AACN News—February 2003—Opinions

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Vol. 19, No. 2, FEBRUARY 2002

President's Note: Bold Voices

Certification-Good for Whom?

By Connie Barden, RN, MSN, CCNS, CCRN
President, AACN

To me, there are only two kinds of critical care nurses-those who are certified and those who aren't yet certified. Yes, I'm passionate about this. As a nurse with both CCRN and CCNS certification, I now have a powerful tool to help me speak up boldly about this passion for certified practice

Last December, a landmark report from AACN and AACN Certification Corporation was released to the national media and the public. "Safeguarding the Patient and the Profession: The Value of Critical Care Certification" documents known data about certification and why it's good for patients, employers and nurses. Intuitively, we've known this all along. Now, we can communicate it to a wider audience of healthcare colleagues, administrators, the media and the public.

Never before have a major nursing organization and a credentialing board compiled such an extensive report outlining the benefits of certification and a bold call that nurses who care for critically ill patients need to become certified. AACN and AACN Certification Corporation not only have detailed the benefits of certified practice, but also have revealed how certification is a critical link to patient safety and improved outcomes. In unveiling certified practice as the standard to be achieved, we have declared that certification is an essential component in protecting the patient and the profession.

Above all, certification is good for patients and their families. And, many of them know it. In November, a nationwide Harris poll queried a representative sample of the American public. Nearly eight of 10 respondents were aware that nurses could be certified. That was higher than their awareness that teachers and physicians could be certified. In fact, three of four said they were much more likely to select a hospital that employs a high percentage of nurses with specialty certification.

Certification is good for employers. It is an important indicator that a nurse is qualified and competent in a specialty and has met rigorous requirements to achieve this expert credential. As a voluntary process it points to nurses' commitment to career development and dedication to patient care in this constantly changing environment. Employers who embrace and support nurse certification are better positioned to thrive in the highly competitive healthcare market.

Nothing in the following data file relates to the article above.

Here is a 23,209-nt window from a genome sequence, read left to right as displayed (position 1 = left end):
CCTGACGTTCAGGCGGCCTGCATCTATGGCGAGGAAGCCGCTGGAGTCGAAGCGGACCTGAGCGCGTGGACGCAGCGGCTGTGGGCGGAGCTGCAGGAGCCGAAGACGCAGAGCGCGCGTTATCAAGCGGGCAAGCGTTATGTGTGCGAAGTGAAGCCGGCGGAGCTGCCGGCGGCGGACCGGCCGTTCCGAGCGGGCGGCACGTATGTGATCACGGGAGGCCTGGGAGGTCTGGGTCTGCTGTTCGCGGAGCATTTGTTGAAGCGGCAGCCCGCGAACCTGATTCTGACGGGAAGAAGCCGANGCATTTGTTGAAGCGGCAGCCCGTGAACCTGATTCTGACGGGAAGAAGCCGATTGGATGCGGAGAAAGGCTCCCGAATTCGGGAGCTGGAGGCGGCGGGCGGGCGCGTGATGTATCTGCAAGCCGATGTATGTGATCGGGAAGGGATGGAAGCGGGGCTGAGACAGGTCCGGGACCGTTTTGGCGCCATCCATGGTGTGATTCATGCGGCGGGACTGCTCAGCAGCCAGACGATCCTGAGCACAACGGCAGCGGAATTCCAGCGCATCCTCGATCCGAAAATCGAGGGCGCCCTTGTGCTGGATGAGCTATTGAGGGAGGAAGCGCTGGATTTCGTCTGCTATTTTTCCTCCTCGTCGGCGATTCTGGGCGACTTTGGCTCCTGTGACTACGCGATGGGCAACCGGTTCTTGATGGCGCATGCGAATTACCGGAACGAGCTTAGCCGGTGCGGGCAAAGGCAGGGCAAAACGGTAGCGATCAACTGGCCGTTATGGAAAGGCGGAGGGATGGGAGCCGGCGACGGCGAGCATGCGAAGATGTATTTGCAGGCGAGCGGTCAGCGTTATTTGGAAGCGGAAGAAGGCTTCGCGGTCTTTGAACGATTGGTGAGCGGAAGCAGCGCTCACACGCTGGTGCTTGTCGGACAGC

Certainly, certification is good for nurses. A study of 19,000 certified nurses in the U.S. and Canada reported that nurses whose clinical judgment had been validated through certification believe they make decisions with greater confidence. The study also found that certified nurses overwhelmingly reported that certification enabled them to experience personal growth and feel more satisfied in their work. Ongoing education and experience reduces our exposure to risk and better prepares us to make informed decisions that encompass a larger scope. Marsh Affinity Services, a leading insurance program management company and the world's largest insurance broker, offers a 10% discount on liability insurance premiums to certified critical care nurses.

Certified practice then becomes an important factor in creating a work environment that supports nurses delivering the very best care. Every nurse wants competence, quality and an environment that supports nursing excellence. So does every employer. Every patient and family certainly needs it. And, we all have a role to play.

� Protect critically ill patients by acquiring specialized knowledge and skills and demonstrate your competence through certification.
� Identify yourself as certified on your name badge and when talking with patients, families, nurse colleagues and other health professionals.
� Recognize and support those who advocate for certification, continually widening the circle of advocates.

� Expand a commitment to safety and quality through robust support of continuing education, certification and recertification of nurses.
� Demonstrate the value of this commitment through a dynamic internal and external communications program.
� Conduct studies to validate that certification contributes to better outcomes for your institution, including nurse retention, increased job satisfaction and reduced turnover.

Patients and Families:
� Become familiar with local hospital practices concerning nurse staffing, including nurse vacancies, employment of certified nurses and support for continuing education. Use this knowledge when you make healthcare decisions.
� Verify that health plans are aware of nurse certification and consider it as a key factor in evaluating the quality of the care facilities with which they contract.
� Communicate to health providers the importance of consumers knowing the credentials of their caregivers.

The report is another way that AACN continue to lead and speak boldly about issues of consequence for nurses, patients and healthcare. The report is a vital tool for critical care nurses thinking about their own certification and for all of us who are committed to elevating nursing standards and knowledge.

The opportunity is ours, and the time is now to embrace the CCRN credential as the gold standard for critical care nursing. When we embrace the value of certification and insist on this level of competence, others will follow. As we boldly advance this step toward excellence, nurses will clamor for it, administrators will seek and reward it, physicians will support it, and the public will expect and even demand it.